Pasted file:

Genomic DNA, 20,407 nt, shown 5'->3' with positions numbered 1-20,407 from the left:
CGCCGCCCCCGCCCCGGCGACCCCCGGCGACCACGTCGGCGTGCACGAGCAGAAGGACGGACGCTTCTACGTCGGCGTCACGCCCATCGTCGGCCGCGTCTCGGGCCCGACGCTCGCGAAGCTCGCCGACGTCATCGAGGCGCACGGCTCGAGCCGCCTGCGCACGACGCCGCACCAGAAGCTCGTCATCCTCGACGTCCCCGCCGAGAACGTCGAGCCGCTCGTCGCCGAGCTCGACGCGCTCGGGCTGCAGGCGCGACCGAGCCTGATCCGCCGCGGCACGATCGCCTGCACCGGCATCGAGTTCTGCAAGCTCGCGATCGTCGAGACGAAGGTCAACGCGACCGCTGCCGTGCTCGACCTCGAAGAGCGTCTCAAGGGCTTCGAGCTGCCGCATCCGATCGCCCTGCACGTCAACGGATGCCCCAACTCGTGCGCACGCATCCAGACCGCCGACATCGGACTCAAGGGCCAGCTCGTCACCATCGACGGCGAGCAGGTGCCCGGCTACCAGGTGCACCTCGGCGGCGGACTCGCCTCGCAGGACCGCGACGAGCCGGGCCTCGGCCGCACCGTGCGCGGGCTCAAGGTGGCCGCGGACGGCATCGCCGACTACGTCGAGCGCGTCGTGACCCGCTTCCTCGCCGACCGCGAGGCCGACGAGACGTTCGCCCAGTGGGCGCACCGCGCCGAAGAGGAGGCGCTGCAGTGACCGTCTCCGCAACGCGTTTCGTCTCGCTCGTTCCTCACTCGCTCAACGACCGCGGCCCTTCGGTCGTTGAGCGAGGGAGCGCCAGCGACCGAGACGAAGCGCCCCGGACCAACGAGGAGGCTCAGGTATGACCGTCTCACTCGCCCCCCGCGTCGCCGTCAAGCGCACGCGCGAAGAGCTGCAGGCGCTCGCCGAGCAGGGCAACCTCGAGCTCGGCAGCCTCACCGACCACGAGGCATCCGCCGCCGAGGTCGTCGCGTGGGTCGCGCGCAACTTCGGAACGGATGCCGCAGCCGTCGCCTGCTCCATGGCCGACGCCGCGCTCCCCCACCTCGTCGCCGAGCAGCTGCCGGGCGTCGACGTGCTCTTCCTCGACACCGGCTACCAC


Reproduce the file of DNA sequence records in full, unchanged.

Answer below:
Genomic DNA, 20,407 nt, shown 5'->3' with positions numbered 1-20,407 from the left:
CGCCGCCCCCGCCCCGGCGACCCCCGGCGACCACGTCGGCGTGCACGAGCAGAAGGACGGACGCTTCTACGTCGGCGTCACGCCCATCGTCGGCCGCGTCTCGGGCCCGACGCTCGCGAAGCTCGCCGACGTCATCGAGGCGCACGGCTCGAGCCGCCTGCGCACGACGCCGCACCAGAAGCTCGTCATCCTCGACGTCCCCGCCGAGAACGTCGAGCCGCTCGTCGCCGAGCTCGACGCGCTCGGGCTGCAGGCGCGACCGAGCCTGATCCGCCGCGGCACGATCGCCTGCACCGGCATCGAGTTCTGCAAGCTCGCGATCGTCGAGACGAAGGTCAACGCGACCGCTGCCGTGCTCGACCTCGAAGAGCGTCTCAAGGGCTTCGAGCTGCCGCATCCGATCGCCCTGCACGTCAACGGATGCCCCAACTCGTGCGCACGCATCCAGACCGCCGACATCGGACTCAAGGGCCAGCTCGTCACCATCGACGGCGAGCAGGTGCCCGGCTACCAGGTGCACCTCGGCGGCGGACTCGCCTCGCAGGACCGCGACGAGCCGGGCCTCGGCCGCACCGTGCGCGGGCTCAAGGTGGCCGCGGACGGCATCGCCGACTACGTCGAGCGCGTCGTGACCCGCTTCCTCGCCGACCGCGAGGCCGACGAGACGTTCGCCCAGTGGGCGCACCGCGCCGAAGAGGAGGCGCTGCAGTGACCGTCTCCGCAACGCGTTTCGTCTCGCTCGTTCCTCACTCGCTCAACGACCGCGGCCCTTCGGTCGTTGAGCGAGGGAGCGCCAGCGACCGAGACGAAGCGCCCCGGACCAACGAGGAGGCTCAGGTATGACCGTCTCACTCGCCCCCCGCGTCGCCGTCAAGCGCACGCGCGAAGAGCTGCAGGCGCTCGCCGAGCAGGGCAACCTCGAGCTCGGCAGCCTCACCGACCACGAGGCATCCGCCGCCGAGGTCGTCGCGTGGGTCGCGCGCAACTTCGGAACGGATGCCGCAGCCGTCGCCTGCTCCATGGCCGACGCCGCGCTCCCCCACCTCGTCGCCGAGCAGCTGCCGGGCGTCGACGTGCTCTTCCTCGACACCGGCTACCAC